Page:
FAO 19 Nov 13;

19 November 2013, Rome - Hundreds of thousands of farmers in the Philippines whose crops were destroyed by Typhoon Haiyan need urgent assistance to sow new seeds before the end of the current planting season, FAO warned today.

The typhoon caused damage in the central part of the country to the 2013 main season rice crop, harvesting of which was well advanced.

It also badly disrupted planting of the current 2013-2014 secondary season, which ends in late December.

There is concern that many storage facilities may have been destroyed, along with their contents.

Damage to the main season paddy crop both by Typhoon Haiyan and by Typhoon Nari, which hit northern parts of the country in October, as well as disruption to the planting of the second season is expected to result in lower rice production than anticipated for 2013.

FAO has downgraded its forecast for the 2013 rice production in the country to 18 million tonnes from the expectation of a bumper crop of 18.9 million tonnes at the beginning of the season, FAO’s Global Information and Early Warning System (GIEWS) said today.

The rice production shortfall of 900 000 tonnes will be felt disproportionally in the five most affected regions.

While rice production at the national level is likely to remain close to last year’s level, the damage at the regional level is more severe. FAO warned that farmers in areas hit by the typhoon could face severe food security and livelihood problems if they do not succeed in planting the next crop in the weeks ahead.

The five regions most severely affected by the typhoon in terms of cereal crop losses accounted for one-third of the total rice production in 2012.

Rebuilding essential

“Initial estimates reveal that hundreds of thousands of hectares of rice and other key crops like coconut have been affected due to the typhoon,” said Dominique Burgeon, Director of FAO's Emergency and Rehabilitation Division.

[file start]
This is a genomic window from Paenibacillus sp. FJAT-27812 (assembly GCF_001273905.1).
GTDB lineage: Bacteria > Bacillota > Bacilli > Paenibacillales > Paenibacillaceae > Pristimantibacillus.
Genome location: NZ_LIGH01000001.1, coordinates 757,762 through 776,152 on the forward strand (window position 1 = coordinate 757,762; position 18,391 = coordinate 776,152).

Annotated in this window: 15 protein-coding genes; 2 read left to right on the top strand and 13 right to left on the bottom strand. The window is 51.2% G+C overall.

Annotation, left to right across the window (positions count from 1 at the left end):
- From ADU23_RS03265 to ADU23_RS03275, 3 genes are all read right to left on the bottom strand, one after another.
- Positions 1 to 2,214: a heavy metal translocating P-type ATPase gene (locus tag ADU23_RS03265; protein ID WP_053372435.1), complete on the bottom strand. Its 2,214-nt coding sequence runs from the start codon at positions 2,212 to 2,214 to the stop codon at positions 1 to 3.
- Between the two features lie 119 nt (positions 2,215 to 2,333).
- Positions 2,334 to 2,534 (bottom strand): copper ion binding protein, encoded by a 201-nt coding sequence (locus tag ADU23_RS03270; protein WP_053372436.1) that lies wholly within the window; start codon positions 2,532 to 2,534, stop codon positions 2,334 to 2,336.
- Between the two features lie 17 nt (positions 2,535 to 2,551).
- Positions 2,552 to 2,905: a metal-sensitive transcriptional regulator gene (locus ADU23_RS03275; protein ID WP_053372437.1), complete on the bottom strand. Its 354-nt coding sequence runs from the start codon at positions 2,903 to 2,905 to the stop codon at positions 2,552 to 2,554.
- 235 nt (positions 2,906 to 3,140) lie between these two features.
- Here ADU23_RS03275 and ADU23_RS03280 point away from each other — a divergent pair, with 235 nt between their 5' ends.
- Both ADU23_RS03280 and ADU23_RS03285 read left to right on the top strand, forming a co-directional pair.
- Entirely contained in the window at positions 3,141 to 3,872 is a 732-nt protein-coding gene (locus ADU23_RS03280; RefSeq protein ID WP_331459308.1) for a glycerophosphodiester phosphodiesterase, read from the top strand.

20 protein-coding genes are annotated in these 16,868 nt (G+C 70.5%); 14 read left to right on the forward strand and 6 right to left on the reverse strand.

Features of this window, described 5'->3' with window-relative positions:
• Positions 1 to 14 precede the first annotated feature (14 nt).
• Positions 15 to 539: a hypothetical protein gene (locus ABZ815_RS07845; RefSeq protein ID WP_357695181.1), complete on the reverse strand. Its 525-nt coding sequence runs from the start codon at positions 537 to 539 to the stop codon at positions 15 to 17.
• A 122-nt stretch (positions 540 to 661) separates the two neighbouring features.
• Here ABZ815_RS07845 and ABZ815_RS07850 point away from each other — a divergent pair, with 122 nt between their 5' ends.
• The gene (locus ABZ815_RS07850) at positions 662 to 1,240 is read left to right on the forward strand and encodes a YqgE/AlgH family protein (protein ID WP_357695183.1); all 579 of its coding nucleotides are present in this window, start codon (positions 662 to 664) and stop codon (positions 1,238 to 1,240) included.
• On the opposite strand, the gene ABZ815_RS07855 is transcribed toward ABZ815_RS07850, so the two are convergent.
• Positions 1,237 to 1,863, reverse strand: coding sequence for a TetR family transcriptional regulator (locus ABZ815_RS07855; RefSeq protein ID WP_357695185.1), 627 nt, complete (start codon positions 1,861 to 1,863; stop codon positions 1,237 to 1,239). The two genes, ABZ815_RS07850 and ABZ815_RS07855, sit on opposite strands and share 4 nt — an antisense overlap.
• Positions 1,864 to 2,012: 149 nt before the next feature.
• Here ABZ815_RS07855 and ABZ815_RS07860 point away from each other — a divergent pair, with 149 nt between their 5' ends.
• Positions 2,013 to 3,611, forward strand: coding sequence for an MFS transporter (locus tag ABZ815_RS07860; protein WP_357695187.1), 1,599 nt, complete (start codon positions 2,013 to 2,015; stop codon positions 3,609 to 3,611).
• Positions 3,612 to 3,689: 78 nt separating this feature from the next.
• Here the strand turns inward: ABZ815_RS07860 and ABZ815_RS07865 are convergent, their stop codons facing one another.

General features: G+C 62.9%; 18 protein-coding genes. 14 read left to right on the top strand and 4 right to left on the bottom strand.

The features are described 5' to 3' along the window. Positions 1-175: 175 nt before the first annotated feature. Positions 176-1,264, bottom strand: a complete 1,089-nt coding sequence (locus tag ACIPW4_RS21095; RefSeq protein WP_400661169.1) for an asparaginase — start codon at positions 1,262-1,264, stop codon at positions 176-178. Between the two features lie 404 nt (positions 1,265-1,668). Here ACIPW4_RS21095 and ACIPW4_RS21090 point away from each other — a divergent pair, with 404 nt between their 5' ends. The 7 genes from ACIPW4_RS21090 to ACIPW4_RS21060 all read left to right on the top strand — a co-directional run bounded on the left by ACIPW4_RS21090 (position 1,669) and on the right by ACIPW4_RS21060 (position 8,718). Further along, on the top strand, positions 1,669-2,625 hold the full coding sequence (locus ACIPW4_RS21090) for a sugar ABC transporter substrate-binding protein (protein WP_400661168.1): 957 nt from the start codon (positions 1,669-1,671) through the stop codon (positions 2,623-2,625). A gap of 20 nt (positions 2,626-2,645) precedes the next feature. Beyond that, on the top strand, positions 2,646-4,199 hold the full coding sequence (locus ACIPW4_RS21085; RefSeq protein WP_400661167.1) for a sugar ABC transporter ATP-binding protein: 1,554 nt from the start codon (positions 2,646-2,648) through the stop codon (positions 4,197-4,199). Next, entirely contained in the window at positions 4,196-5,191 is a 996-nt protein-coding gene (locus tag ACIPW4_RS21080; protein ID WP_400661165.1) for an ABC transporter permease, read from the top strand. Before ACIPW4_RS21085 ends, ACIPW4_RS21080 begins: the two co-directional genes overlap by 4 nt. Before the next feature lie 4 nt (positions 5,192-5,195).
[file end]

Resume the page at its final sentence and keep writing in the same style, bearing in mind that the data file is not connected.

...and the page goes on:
“Planting of the secondary season, mostly irrigated rice, was well underway and it is expected that crops are severely compromised. If we want to avoid entire regions of the country having to rely on food aid, we need to act now to help vulnerable families to plant or replant by late December,” he said.

In addition to providing seeds and fertilizers, rebuilding agricultural infrastructure such as storage and irrigation facilities destroyed by Typhoon Haiyan is critical for the longer-term outlook for the regions’ rice production.

The secondary rice season is largely dependent on irrigation systems, damage to which will impact the success of the crop.

An FAO assessment team is currently in typhoon-damaged areas to get a more detailed picture of crop and rural infrastructure damages and the needs of affected populations.

FAO appeal

FAO has called for $ 24 million for immediate interventions in fisheries and agriculture targeting 250 000 households as part of the UN-coordinated humanitarian Flash Appeal launched on 12 November.

The Organization plans to provide farmers with rice and maize seeds, tools, fertilizer and small irrigation equipment so that they can plant during the secondary season. Families will also receive vegetable seeds to help bridge the gap before the next harvest.

It also aims to provide support to affected fisher and fish-farming communities. In the medium-term, FAO will collaborate with partners on cash-for-work and food-for-work programmes to clear farms of debris and rehabilitate agricultural infrastructure.

Some 13 million people have been affected by Typhoon Haiyan and over 4 million displaced, according to the latest estimates by the UN Office for the Coordination of Humanitarian Affairs. An estimated 2.5 million people are currently in need of food assistance.

Philippines typhoon crop damage worth $110 million: FAO
Agnieszka Flak PlanetArk 20 Nov 13;

Philippines typhoon crop damage worth $110 million: FAO Photo: Wolfgang Rattay
An aerial view of fallen coconut trees is seen in the aftermath of Super Typhoon Haiyan in the eastern Samar town of Guiuan November 19, 2013.
Photo: Wolfgang Rattay

The typhoon that hit the Philippines has caused crop losses worth $110 million and inflicted damage to the agriculture sector of more than twice that figure, preliminary estimates from the United Nation's food agency showed on Tuesday.